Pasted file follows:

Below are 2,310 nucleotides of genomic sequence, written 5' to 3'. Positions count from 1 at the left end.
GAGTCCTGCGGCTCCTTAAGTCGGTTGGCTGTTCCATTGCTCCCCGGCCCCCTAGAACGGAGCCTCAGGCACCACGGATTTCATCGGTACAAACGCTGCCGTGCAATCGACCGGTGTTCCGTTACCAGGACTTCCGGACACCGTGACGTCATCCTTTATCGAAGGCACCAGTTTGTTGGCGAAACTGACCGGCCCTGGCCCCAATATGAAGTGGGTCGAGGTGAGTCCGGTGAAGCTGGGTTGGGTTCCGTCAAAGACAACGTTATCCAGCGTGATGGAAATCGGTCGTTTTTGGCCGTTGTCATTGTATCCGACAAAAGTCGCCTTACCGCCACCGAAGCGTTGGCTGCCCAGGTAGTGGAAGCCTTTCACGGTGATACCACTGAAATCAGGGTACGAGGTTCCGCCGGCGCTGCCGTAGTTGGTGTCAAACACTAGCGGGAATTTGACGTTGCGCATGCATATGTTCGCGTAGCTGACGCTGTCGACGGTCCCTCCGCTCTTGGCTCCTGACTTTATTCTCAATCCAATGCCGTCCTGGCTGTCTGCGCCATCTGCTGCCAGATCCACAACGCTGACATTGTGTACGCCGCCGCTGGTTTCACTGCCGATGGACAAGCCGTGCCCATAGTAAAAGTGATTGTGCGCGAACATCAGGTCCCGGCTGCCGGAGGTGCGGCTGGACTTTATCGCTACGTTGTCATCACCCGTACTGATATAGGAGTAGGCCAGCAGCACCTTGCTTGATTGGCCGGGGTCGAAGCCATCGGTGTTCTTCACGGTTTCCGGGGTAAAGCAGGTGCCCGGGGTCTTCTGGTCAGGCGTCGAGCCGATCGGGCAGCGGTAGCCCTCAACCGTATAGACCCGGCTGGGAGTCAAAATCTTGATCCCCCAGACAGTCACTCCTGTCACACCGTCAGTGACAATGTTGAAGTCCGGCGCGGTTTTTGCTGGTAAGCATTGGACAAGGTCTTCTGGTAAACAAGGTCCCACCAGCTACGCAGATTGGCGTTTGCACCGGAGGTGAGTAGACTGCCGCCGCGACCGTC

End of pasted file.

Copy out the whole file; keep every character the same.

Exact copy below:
Below are 2,310 nucleotides of genomic sequence, written 5' to 3'. Positions count from 1 at the left end.
GAGTCCTGCGGCTCCTTAAGTCGGTTGGCTGTTCCATTGCTCCCCGGCCCCCTAGAACGGAGCCTCAGGCACCACGGATTTCATCGGTACAAACGCTGCCGTGCAATCGACCGGTGTTCCGTTACCAGGACTTCCGGACACCGTGACGTCATCCTTTATCGAAGGCACCAGTTTGTTGGCGAAACTGACCGGCCCTGGCCCCAATATGAAGTGGGTCGAGGTGAGTCCGGTGAAGCTGGGTTGGGTTCCGTCAAAGACAACGTTATCCAGCGTGATGGAAATCGGTCGTTTTTGGCCGTTGTCATTGTATCCGACAAAAGTCGCCTTACCGCCACCGAAGCGTTGGCTGCCCAGGTAGTGGAAGCCTTTCACGGTGATACCACTGAAATCAGGGTACGAGGTTCCGCCGGCGCTGCCGTAGTTGGTGTCAAACACTAGCGGGAATTTGACGTTGCGCATGCATATGTTCGCGTAGCTGACGCTGTCGACGGTCCCTCCGCTCTTGGCTCCTGACTTTATTCTCAATCCAATGCCGTCCTGGCTGTCTGCGCCATCTGCTGCCAGATCCACAACGCTGACATTGTGTACGCCGCCGCTGGTTTCACTGCCGATGGACAAGCCGTGCCCATAGTAAAAGTGATTGTGCGCGAACATCAGGTCCCGGCTGCCGGAGGTGCGGCTGGACTTTATCGCTACGTTGTCATCACCCGTACTGATATAGGAGTAGGCCAGCAGCACCTTGCTTGATTGGCCGGGGTCGAAGCCATCGGTGTTCTTCACGGTTTCCGGGGTAAAGCAGGTGCCCGGGGTCTTCTGGTCAGGCGTCGAGCCGATCGGGCAGCGGTAGCCCTCAACCGTATAGACCCGGCTGGGAGTCAAAATCTTGATCCCCCAGACAGTCACTCCTGTCACACCGTCAGTGACAATGTTGAAGTCCGGCGCGGTTTTTGCTGGTAAGCATTGGACAAGGTCTTCTGGTAAACAAGGTCCCACCAGCTACGCAGATTGGCGTTTGCACCGGAGGTGAGTAGACTGCCGCCGCGACCGTC